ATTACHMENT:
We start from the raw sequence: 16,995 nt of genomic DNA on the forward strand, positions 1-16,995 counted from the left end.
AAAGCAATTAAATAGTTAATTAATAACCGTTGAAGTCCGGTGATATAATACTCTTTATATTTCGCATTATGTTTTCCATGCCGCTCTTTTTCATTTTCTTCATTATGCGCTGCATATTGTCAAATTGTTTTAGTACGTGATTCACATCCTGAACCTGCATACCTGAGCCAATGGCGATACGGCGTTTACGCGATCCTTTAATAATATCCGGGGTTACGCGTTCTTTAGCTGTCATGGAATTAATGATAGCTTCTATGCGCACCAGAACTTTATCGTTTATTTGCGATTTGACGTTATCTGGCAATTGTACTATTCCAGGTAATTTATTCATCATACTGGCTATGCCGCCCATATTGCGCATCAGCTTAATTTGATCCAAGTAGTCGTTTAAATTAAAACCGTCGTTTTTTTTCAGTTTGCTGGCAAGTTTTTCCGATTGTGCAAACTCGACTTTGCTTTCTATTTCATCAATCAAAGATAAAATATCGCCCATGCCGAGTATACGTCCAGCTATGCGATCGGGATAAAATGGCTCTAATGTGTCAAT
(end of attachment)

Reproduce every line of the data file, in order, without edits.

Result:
We start from the raw sequence: 16,995 nt of genomic DNA on the forward strand, positions 1-16,995 counted from the left end.
AAAGCAATTAAATAGTTAATTAATAACCGTTGAAGTCCGGTGATATAATACTCTTTATATTTCGCATTATGTTTTCCATGCCGCTCTTTTTCATTTTCTTCATTATGCGCTGCATATTGTCAAATTGTTTTAGTACGTGATTCACATCCTGAACCTGCATACCTGAGCCAATGGCGATACGGCGTTTACGCGATCCTTTAATAATATCCGGGGTTACGCGTTCTTTAGCTGTCATGGAATTAATGATAGCTTCTATGCGCACCAGAACTTTATCGTTTATTTGCGATTTGACGTTATCTGGCAATTGTACTATTCCAGGTAATTTATTCATCATACTGGCTATGCCGCCCATATTGCGCATCAGCTTAATTTGATCCAAGTAGTCGTTTAAATTAAAACCGTCGTTTTTTTTCAGTTTGCTGGCAAGTTTTTCCGATTGTGCAAACTCGACTTTGCTTTCTATTTCATCAATCAAAGATAAAATATCGCCCATGCCGAGTATACGTCCAGCTATGCGATCGGGATAAAATGGCTCTAATGTGTCAAT